FUTURE THOUGHTS

In this month of October 2019, the marathon world seemed to have turned a corner, or broken a barrier – however you want to put it – with the first sub-2 hour marathon for men in Vienna, Austria and an 81-second world record for the women in Chicago, Illinois.

The first performance was somewhat expected having come on the heels of a very close, but eventually unsuccessful attempt two years ago in Monza, Italy.  The successful second assault in Vienna was conducted like clockwork in a tightly controlled setting with pacers behind lasers that didn’t vary by more than four seconds per 5Km split on the repeatable route.

The second headline in Chicago came as something of a shock, considering the record it topped was already thought of as an outlier. But unlike the men’s sub-2 in Austria, the new women’s record in Illinois was run in a competitive setting (though without actual competition) led by two male pacers who went out way too hard yet managed to salvage the record at the end. Which leads one to believe there is more time to scrub from Brigid Kosgei’s 2:14:04 with more consistent pacing, much less other tweaks, official or otherwise.  And Kosgei herself has already posited a women’s 2:10 in the future, though for herself she set the limit at 2:12 – 2:13.

What both these performances had in common were the nationality of the two athletes, Kenyan, and the brand and model of shoes that were worn, Nike Vaporfly Next%, or prototypes built specifically for each.

And so after this seismic month of miraculous running, what’s next?  Already the IAAF is looking into the legality of the shoes based on a protest lodged by several elite runners accusing the Nike Vaporflys of producing an unfair competitive advantage. Though there is an initial belief that the shoes will be found to be within proscribed limits.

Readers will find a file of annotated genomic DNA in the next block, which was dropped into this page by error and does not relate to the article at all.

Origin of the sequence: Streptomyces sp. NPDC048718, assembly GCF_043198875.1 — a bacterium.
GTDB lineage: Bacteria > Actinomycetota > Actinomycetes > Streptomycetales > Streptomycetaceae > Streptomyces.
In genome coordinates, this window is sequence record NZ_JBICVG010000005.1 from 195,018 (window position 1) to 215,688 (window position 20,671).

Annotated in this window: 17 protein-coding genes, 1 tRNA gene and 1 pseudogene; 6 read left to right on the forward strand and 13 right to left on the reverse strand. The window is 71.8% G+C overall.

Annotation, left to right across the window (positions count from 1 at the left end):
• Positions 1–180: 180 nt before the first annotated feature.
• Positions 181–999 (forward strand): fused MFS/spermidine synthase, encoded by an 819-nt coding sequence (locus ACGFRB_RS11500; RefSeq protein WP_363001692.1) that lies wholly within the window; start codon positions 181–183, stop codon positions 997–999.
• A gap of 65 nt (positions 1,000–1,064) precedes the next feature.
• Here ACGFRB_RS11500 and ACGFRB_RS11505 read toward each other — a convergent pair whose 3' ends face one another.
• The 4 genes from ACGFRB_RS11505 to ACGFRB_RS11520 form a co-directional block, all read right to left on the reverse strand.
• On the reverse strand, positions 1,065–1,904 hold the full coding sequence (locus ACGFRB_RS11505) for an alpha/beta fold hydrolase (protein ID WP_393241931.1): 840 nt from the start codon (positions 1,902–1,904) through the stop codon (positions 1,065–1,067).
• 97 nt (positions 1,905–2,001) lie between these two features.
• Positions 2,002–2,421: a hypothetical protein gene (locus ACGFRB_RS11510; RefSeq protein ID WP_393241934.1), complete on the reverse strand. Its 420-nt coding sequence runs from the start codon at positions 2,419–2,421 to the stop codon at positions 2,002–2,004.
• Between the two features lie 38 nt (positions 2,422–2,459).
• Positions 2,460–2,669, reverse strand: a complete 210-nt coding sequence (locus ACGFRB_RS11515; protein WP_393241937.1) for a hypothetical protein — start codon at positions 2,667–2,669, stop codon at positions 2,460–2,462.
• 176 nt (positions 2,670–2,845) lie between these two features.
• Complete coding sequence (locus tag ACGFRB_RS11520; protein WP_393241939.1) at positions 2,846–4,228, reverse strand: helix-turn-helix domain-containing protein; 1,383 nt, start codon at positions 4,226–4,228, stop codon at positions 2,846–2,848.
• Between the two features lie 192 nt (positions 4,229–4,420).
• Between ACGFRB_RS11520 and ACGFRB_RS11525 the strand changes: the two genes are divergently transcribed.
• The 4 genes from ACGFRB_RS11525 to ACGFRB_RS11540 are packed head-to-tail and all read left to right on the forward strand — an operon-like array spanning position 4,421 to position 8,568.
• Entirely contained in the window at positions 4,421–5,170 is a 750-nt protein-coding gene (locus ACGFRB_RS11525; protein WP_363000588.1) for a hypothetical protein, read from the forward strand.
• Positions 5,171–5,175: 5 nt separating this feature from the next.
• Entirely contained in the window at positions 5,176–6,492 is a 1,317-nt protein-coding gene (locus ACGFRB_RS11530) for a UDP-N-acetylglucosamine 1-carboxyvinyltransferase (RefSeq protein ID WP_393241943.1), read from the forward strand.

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In 1989, American Greg LeMond won the Tour de France by eight seconds over Frenchman Laurent Fignon, the previous two-time Tour winner.

The eight-second margin made it the closest finish in TDF history, as LeMond was trailing Fignon by fifty seconds at the start of the final stage into Paris, and was not expected to be able to make up this deficit. But he completed the 24.5 km time trial at an average speed of 54.545 km/h (33.893 mph), at the time the fastest individual time trial ever ridden in the Tour. Fignon’s time was fifty-eight seconds slower, costing him the victory and giving LeMond his second Tour title by that scant eight second margin.

Greg LeMond in 1989 Tour de France

In that famous time trial, Lemond used aero bars clamped onto his traditional handlebars. The ‘89 TDF marked the first time such aero bars were used in competition. The aerodynamic advance proved to be the difference between first and second place. Now everyone uses aero bars, while overall bike technology has continued to evolve and improve ever since.

In sport, as in society, change remains the only constant. Trying to stem it is an exercise in futility. Continue reading

LONDON DIAMOND LEAGUE COVERAGE

Though it has always seemed to be something of a cottage industry in this sport, personally I am always loath to criticize how others may cover the sport of track and field. Having covered the sport myself for many years, I am fully aware that mistakes are part of the game. But I jump to give a nod of approval when it’s deserved.

Today’s NBC coverage of the London Diamond League meet was notable for several reasons.  First, the commentary by Paul Swangard, Ato Boldon , and Josh Cox was concise and drew attention to the athletes rather than themselves.  But more than that, there was finally a technical level of proficiency that merited attention (though, as pointed out in a response below, the video feed was provided to NBC by the Diamond League organizers, to which they added the commentary of Paul, Ato, and Josh).

I have long said you could make a 44-second 400 look unusually pedestrian by shooting it with the stationary camera positioned high in the stands looking down at the track. But today there was temendous gator-mounted tracking camera footage utilized to bring the power and speed of the sport into America’s living rooms (or wherever one may have watched). Continue reading

CROWD CHAOS AT TOUR DE FRANCE

Wild times on Mont Ventoux

Wild times on Mont Ventoux